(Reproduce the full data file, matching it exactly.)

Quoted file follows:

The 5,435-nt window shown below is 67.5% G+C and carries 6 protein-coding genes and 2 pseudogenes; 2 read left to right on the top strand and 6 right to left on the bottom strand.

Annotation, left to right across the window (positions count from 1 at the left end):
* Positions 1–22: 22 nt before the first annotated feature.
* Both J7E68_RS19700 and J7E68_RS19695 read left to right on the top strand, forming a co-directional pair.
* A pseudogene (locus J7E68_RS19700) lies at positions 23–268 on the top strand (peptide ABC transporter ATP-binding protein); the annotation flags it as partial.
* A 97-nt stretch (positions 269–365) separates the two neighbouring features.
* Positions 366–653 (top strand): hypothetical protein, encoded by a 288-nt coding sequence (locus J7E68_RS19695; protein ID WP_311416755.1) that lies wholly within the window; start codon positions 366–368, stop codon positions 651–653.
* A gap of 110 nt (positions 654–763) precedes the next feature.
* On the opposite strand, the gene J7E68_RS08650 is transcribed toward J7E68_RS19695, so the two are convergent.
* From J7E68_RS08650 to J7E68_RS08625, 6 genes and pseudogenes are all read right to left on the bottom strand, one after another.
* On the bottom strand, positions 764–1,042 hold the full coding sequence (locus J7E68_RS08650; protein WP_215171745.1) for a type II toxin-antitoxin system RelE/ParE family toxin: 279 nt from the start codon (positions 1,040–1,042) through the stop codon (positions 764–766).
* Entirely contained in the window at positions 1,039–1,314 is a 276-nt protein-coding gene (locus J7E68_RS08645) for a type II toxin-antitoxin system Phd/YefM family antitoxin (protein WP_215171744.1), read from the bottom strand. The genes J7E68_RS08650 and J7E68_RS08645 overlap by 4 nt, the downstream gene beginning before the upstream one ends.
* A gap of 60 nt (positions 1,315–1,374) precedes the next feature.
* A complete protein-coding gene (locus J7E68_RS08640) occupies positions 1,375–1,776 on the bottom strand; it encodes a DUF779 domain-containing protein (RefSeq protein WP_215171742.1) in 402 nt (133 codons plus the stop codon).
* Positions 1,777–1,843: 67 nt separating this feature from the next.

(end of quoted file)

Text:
The 5,435-nt window shown below is 67.5% G+C and carries 6 protein-coding genes and 2 pseudogenes; 2 read left to right on the top strand and 6 right to left on the bottom strand.

Annotation, left to right across the window (positions count from 1 at the left end):
* Positions 1–22: 22 nt before the first annotated feature.
* Both J7E68_RS19700 and J7E68_RS19695 read left to right on the top strand, forming a co-directional pair.
* A pseudogene (locus J7E68_RS19700) lies at positions 23–268 on the top strand (peptide ABC transporter ATP-binding protein); the annotation flags it as partial.
* A 97-nt stretch (positions 269–365) separates the two neighbouring features.
* Positions 366–653 (top strand): hypothetical protein, encoded by a 288-nt coding sequence (locus J7E68_RS19695; protein ID WP_311416755.1) that lies wholly within the window; start codon positions 366–368, stop codon positions 651–653.
* A gap of 110 nt (positions 654–763) precedes the next feature.
* On the opposite strand, the gene J7E68_RS08650 is transcribed toward J7E68_RS19695, so the two are convergent.
* From J7E68_RS08650 to J7E68_RS08625, 6 genes and pseudogenes are all read right to left on the bottom strand, one after another.
* On the bottom strand, positions 764–1,042 hold the full coding sequence (locus J7E68_RS08650; protein WP_215171745.1) for a type II toxin-antitoxin system RelE/ParE family toxin: 279 nt from the start codon (positions 1,040–1,042) through the stop codon (positions 764–766).
* Entirely contained in the window at positions 1,039–1,314 is a 276-nt protein-coding gene (locus J7E68_RS08645) for a type II toxin-antitoxin system Phd/YefM family antitoxin (protein WP_215171744.1), read from the bottom strand. The genes J7E68_RS08650 and J7E68_RS08645 overlap by 4 nt, the downstream gene beginning before the upstream one ends.
* A gap of 60 nt (positions 1,315–1,374) precedes the next feature.
* A complete protein-coding gene (locus J7E68_RS08640) occupies positions 1,375–1,776 on the bottom strand; it encodes a DUF779 domain-containing protein (RefSeq protein WP_215171742.1) in 402 nt (133 codons plus the stop codon).
* Positions 1,777–1,843: 67 nt separating this feature from the next.